Reading Philosophies
Topics: Educational psychology / Pages: 9 (2146 words) / Published: Mar 30th, 2013

Reading Philosophies
Katy J. Kaldenberg
Grand Canyon University:
EED-470 Curriculum, Methods and Assessment: Literacy and Language Arts K-3
Monday, March 11, 2013

Reading Philosophies Chart Reading Philosophy | Brief Description | Reading Activities | Reading Assessments | Constructivist Reading Instruction | Constructivists view the student as an active participant in the learning process who constructs a personal meaning from each experience (Ying-Tien & Chin-Chung, 2005). | One Constructivist reading activity for teaching a student a new word is that the student is taught to use picture cues to learn to read (Ying-Tien, & Chin-Chung, 2005). For example, if the student cannot read a word, he or she is taught to look at the picture then go back and to the word and guess the meaning. Another activity for constructivist reading instruction would be that the teacher would have students work in small groups to discuss a book that was read to the class. The small groups of students may then also create their own story. | Constructivist reading assessments would include the teacher collecting daily performance samples of work, observing and recording student’s behavior, audio and videotaping students in different situations, and building a portfolio filled with information about each student (Ying-Tien & Chin-Chung, 2005). The evaluation process is for the teacher, parent, and child. Conferences can also be held to discuss progress. | Explicit Reading Instruction | Explicit reading instruction is teacher directed (Goeke, 2009). The teacher uses explanation and demonstration to teach specific reading skills and strategies (Goeke, 2009). The teacher also provides corrective feedback to his or her students as the students attempt to apply the new knowledge (Goeke, 2009). | An example of explicit reading instruction would be that the teacher would state the sound and spelling of a specific letter-sound correspondence and then demonstrate by

References: Adams, G. and Engelmann, S. (1996). Research on Direct Instruction: 25 years beyond DISTAR. Seattle, WA: Educational Achievement Systems. Brooks, J.G. & Brooks, M.G. (1994). In search of understanding: The case for constructivist classrooms. Alexandria, VA: Association for Supervision and Curriculum Development. Brown, A.L. (1994). The advancement of learning. Educational Researcher 23: 4-12. Bruning, R.H., Schraw, G.J. & Ronning, R.R (1995). Cognitive psychology and instruction, 2nd ed. Englewood Cliffs, NJ: Prentice Hall. Baumann, J. F., & Duffy, A. M. (2001). Teacher-research methodology: Themes, variations, and possibilities. The Reading Teacher, 54, 608-615. Confrey, J. (1990). What constructivism implies for teaching. In R.B. Davis, C.A. Maher & N. Cunningham, D.J. (1992). Beyond educational psychology: Steps toward an educational semiotic. Educational Psychology Review 4: 165-194. Goeke J. L. (2009). Explicit instruction: Strategies for meaningful direct teaching. Goodman, K., Goodman, Y. & Hood, W. (1989). The whole language evaluation book. Portsmouth, NH: Heinemann. Hall, T. (2002). Explicit instruction. Wakefield, MA: National Center on Accessing the General Curriculum. Retrieved Wednesday, March 13, 2013 from Pressley, M., Harris, K.R., & Marks, M.B. (1992). But good strategy instructors are constructivists! Educational Psychology Review 4: 3-31. Rosenshine, B. (1995). Advances in research on instruction. Journal of Educational Research, 88, 262–268. Stanovich, K. E. (1994). Constructivism in reading education. Journal of Special Education, 28(3), 259. Taylor, B. M., Peterson, D. S., Pearson, P. D., & Rodriguez, M. C. (2002). Looking inside classrooms: Reflecting on the “how” as well as the “what” in effective reading instruction. The Reading Teacher, 56, 270–279. Wittrock, W.C. (1985). The generative learning model and its implications for science education. Studies in Science Education 12: 59-87. Ying-Tien, W., & Chin-Chung, T. (2005). Effects of constructivist-oriented instruction on elementary school students ' cognitive structures. Journal of Biological Education (Society of Biology), 39(3), 113-119.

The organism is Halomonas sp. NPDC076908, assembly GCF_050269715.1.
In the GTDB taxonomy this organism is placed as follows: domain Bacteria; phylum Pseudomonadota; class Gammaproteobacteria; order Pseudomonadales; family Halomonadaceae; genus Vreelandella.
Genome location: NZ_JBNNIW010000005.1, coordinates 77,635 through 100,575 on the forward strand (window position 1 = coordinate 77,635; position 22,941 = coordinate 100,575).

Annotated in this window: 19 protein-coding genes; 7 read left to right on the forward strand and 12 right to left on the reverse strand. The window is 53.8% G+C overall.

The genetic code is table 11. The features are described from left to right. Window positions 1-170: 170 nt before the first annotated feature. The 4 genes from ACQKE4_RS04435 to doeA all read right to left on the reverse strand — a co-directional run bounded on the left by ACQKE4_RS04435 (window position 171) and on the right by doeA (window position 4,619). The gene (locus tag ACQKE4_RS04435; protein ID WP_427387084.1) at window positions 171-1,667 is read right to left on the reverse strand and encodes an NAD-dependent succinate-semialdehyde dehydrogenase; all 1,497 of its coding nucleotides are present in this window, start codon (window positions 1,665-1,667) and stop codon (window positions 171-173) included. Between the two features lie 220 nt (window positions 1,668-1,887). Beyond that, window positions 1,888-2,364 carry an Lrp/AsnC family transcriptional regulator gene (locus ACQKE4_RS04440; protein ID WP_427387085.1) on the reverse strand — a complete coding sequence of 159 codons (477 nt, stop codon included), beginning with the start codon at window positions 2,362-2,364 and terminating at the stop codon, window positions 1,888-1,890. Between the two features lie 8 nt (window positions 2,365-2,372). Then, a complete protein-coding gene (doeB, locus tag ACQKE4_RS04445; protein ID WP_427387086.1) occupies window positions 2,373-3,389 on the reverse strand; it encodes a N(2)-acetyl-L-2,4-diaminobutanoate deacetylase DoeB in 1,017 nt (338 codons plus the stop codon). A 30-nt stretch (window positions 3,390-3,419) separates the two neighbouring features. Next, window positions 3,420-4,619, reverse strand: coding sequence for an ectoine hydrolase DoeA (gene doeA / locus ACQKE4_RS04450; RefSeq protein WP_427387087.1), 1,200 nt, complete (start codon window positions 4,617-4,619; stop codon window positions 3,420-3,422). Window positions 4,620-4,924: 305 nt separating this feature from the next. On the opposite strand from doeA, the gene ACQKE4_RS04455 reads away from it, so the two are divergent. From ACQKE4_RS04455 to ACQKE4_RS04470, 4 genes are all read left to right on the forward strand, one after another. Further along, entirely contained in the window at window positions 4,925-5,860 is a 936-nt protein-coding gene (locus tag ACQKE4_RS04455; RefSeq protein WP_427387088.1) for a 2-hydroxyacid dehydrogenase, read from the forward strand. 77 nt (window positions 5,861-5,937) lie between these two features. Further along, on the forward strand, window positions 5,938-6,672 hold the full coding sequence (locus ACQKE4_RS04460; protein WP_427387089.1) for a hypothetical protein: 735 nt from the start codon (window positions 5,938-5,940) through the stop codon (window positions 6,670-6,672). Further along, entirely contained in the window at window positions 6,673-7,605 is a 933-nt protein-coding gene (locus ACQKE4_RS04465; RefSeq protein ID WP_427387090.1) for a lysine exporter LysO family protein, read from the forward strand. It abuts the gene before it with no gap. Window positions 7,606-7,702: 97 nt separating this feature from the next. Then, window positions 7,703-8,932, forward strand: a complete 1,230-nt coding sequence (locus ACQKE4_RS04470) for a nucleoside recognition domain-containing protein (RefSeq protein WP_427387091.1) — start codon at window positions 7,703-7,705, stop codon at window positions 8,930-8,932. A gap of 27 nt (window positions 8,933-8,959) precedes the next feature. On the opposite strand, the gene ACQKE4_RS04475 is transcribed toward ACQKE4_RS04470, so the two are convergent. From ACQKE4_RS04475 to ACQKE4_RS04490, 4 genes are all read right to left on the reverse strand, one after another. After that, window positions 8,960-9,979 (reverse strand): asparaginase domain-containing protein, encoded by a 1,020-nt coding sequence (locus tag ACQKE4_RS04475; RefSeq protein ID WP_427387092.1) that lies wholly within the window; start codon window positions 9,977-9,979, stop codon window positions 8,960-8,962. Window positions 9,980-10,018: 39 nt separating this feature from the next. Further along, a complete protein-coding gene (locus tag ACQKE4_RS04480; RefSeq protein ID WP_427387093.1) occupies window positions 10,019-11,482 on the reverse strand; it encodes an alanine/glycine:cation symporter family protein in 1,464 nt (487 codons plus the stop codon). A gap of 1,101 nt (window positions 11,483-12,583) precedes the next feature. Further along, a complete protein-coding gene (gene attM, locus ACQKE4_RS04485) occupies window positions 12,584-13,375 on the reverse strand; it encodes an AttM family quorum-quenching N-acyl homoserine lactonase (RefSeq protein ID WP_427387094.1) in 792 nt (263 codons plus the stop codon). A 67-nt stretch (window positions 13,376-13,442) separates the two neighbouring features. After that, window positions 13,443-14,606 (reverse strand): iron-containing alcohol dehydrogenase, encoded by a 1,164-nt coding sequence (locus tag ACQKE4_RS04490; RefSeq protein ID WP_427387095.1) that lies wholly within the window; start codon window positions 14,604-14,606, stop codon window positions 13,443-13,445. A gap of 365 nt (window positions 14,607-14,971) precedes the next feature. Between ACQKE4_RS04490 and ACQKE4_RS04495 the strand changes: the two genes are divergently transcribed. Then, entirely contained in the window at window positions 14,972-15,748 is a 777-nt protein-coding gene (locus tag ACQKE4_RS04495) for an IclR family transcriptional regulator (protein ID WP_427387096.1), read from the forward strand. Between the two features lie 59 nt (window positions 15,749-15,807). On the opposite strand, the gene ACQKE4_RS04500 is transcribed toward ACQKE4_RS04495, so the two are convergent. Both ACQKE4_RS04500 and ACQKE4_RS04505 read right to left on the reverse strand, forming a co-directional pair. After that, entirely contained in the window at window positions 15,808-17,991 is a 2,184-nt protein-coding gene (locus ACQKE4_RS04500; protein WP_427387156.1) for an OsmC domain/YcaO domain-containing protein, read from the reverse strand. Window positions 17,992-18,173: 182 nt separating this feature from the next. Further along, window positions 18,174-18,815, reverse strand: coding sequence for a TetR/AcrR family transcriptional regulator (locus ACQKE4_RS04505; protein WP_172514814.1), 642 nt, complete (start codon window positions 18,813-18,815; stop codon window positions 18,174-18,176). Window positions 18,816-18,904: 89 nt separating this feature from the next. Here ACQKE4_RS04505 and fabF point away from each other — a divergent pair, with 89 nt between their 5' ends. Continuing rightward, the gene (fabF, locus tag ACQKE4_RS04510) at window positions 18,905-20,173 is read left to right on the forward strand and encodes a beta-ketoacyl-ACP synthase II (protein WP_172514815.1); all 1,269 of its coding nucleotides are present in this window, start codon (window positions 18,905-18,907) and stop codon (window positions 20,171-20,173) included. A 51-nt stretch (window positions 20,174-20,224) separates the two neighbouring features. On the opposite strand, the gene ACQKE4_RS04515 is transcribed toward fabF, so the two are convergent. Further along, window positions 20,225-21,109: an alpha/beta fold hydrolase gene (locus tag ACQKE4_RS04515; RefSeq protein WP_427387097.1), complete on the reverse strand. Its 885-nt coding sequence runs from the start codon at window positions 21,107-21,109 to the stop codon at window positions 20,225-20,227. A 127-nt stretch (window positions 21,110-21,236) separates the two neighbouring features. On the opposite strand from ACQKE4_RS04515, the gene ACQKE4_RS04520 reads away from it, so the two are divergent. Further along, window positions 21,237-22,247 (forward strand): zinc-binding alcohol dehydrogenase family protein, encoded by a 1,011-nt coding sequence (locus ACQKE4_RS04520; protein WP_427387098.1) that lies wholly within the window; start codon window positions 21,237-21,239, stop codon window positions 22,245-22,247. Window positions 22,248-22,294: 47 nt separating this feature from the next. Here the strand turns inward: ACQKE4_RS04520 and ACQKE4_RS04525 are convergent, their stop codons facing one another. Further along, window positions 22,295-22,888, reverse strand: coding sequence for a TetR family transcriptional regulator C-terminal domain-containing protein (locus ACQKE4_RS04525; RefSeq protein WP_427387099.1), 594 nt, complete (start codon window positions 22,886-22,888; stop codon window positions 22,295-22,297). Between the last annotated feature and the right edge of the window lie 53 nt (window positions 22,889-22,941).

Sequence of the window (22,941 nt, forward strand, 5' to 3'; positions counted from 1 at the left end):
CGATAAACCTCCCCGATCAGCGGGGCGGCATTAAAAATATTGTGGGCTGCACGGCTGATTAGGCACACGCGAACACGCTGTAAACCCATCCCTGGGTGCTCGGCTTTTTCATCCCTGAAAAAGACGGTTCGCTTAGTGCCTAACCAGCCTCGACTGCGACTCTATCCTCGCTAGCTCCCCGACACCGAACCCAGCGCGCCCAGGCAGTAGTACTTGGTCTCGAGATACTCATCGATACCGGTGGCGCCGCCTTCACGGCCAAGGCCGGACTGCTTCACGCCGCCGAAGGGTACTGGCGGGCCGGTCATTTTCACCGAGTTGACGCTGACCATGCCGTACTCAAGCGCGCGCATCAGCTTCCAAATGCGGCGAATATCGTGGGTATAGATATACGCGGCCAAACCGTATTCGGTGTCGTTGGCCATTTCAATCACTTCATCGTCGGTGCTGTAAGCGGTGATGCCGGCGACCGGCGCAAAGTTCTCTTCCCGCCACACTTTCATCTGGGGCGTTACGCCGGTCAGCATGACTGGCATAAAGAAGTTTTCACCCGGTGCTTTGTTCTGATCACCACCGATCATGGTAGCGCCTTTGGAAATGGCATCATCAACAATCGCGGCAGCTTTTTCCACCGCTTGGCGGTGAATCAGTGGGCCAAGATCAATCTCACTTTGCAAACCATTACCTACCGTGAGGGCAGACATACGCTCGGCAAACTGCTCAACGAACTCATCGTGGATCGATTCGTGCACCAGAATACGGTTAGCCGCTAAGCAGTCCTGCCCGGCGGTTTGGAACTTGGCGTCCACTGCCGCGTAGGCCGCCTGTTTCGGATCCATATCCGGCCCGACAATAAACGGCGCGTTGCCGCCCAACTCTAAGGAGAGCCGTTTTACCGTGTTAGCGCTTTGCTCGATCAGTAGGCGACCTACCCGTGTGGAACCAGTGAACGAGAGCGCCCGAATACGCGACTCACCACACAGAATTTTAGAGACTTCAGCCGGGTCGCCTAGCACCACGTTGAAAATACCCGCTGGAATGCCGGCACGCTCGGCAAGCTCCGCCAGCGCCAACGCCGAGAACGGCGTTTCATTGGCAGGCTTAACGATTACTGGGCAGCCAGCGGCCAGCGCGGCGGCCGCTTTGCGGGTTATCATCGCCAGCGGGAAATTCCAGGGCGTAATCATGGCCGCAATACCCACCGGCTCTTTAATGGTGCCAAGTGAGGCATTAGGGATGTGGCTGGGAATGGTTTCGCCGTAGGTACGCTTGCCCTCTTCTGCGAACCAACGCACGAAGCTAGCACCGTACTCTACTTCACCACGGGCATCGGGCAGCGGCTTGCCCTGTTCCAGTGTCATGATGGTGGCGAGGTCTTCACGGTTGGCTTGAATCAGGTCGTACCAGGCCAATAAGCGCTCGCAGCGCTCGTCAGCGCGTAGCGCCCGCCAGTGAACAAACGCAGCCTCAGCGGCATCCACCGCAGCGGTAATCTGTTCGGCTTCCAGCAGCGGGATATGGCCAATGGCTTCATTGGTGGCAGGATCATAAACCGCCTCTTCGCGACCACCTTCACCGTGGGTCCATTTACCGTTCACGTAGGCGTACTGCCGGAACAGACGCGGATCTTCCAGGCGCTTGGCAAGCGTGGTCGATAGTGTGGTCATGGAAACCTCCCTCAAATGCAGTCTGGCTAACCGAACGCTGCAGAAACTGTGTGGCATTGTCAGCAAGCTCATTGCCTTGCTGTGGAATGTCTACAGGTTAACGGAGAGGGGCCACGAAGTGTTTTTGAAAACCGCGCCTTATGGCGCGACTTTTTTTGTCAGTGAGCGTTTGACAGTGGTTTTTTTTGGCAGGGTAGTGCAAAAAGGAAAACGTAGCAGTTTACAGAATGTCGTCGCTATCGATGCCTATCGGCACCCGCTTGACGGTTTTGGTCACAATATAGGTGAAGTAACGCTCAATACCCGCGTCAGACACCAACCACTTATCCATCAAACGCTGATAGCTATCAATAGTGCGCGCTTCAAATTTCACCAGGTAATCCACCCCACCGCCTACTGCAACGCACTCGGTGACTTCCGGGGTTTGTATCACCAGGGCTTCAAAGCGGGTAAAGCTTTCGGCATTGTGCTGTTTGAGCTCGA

You May Also Find These Documents Helpful

  • Reading Philosophies
  • Reading Philosophies
  • Reading Philosophy
  • philosophy of reading
  • Philosophy of Reading
  • Readings in Philosophy of Technology
  • Religion & Philosophy - Chapter 1 Reading Questions
  • The Philosophy of Philosophy
  • Philosophy
  • Philosophy